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Addressing the situation

Updated: 2023-03-30 05:49 ( China Daily )
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One typical Suzhou-styled qipao made by Jin Yi. [Photo provided to China Daily]

An urge to make things easier for his wife has surprisingly changed the career trajectory of Jin Yi. With a measuring tape and a pair of scissors by his side practically all the time at his workshop in Suzhou, East China's Jiangsu province, Jin, in his 30s, is committed to restoring the glamour of the qipao, a traditional Chinese dress also known as cheongsam, which features a form-fitting cut, high neckline and the slit on the side of the skirt.

"We've been extremely busy after Spring Festival, with orders for custom-made qipao piling up," says Jin, from Xushuguan town, Suzhou.

"Normally, we promised to deliver goods in 10 to 15 days, but now it has to be in 40 to 50 days," he adds.

Jin says he and his team have been working for more than 12 hours every day.

When Jin receives an order, he goes to great lengths to get to know his customer's needs before coming up with pertinent style, color scheme, embroidery and fabric.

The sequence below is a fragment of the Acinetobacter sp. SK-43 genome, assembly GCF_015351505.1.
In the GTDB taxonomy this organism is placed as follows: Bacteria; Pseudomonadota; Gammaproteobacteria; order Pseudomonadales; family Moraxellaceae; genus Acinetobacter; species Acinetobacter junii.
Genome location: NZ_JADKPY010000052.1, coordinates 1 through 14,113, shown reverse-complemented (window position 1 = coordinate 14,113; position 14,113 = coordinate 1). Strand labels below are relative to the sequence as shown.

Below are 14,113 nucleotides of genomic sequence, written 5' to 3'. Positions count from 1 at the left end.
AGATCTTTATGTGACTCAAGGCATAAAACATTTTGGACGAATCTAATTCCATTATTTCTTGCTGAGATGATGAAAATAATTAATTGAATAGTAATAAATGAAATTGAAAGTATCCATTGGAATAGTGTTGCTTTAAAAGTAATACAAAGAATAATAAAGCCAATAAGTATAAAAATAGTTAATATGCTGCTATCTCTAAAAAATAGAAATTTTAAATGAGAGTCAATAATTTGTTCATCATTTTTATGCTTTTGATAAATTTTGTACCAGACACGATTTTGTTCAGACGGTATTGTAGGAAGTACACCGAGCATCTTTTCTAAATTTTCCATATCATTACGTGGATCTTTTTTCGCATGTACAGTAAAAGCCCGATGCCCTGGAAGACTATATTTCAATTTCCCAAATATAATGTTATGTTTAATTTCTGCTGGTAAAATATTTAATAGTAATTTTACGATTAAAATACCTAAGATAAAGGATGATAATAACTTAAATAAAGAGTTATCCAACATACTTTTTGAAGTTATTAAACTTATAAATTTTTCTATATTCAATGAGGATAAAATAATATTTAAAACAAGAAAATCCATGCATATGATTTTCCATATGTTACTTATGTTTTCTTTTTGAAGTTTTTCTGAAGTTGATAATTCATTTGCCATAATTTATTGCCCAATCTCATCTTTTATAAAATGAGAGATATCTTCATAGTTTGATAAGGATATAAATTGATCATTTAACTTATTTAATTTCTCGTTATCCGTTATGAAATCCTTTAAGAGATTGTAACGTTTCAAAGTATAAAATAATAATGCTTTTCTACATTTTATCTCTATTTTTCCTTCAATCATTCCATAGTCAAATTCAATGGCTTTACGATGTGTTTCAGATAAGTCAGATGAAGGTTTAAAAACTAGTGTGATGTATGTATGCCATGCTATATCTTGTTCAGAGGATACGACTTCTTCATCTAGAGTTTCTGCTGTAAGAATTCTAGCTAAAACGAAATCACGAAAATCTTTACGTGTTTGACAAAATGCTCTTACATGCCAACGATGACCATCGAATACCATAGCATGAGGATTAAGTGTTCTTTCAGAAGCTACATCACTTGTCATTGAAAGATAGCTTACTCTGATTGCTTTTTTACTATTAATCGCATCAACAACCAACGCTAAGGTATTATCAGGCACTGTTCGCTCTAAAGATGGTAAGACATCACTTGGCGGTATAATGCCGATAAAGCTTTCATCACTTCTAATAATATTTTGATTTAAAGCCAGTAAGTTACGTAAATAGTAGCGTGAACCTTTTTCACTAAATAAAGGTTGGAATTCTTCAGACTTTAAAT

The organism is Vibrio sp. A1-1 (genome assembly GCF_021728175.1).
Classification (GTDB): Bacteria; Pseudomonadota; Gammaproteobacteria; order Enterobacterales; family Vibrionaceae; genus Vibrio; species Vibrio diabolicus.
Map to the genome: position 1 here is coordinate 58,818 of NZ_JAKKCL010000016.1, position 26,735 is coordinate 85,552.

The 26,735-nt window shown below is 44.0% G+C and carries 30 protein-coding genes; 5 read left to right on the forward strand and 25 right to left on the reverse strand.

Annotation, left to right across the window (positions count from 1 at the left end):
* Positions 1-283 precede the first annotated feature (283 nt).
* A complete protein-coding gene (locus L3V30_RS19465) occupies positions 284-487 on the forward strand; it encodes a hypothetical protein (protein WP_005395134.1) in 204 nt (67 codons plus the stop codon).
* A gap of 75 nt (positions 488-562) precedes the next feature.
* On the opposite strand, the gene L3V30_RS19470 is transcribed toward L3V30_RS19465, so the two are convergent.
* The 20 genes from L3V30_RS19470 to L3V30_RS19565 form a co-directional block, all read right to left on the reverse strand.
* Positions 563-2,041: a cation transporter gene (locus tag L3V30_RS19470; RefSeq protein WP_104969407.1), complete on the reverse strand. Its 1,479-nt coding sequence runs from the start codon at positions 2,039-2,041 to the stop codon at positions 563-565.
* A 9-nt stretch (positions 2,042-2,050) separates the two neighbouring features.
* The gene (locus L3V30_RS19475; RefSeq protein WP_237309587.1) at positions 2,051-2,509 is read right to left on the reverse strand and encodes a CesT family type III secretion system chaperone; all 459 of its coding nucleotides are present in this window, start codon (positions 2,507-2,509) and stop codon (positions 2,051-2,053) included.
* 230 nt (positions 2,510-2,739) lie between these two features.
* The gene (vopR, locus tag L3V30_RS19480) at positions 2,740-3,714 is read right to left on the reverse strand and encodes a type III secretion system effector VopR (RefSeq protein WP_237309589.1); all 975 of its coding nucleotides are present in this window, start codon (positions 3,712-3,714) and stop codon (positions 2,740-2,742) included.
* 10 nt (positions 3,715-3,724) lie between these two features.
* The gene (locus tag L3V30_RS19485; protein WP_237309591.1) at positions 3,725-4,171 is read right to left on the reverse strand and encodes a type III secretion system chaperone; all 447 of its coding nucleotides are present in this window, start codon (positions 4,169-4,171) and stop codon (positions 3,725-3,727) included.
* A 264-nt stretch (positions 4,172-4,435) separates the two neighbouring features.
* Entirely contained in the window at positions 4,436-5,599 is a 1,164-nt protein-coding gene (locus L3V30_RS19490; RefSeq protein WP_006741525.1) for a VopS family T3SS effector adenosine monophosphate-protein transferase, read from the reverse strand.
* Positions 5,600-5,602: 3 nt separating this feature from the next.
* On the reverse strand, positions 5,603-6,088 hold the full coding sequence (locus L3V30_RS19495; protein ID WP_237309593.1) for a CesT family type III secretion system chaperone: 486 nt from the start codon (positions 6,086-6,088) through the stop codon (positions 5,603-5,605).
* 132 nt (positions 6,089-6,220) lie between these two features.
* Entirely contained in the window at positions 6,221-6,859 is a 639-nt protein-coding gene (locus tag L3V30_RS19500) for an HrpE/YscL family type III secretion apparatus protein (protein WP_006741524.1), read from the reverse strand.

"The colors and patterns should vary with different occasions," Jin explains.

For example, a bride would be recommended to wear a bright red qipao with peony and butterfly images, while her mother would be advised to dress in a darker red with more shiny flowers.

"After all is settled, I need to communicate and work with master tailors before delivering a qipao," Jin explains.

The prices vary from 1,500 yuan ($218) to 8,000 yuan, depending on fabrics and embroidering methods.

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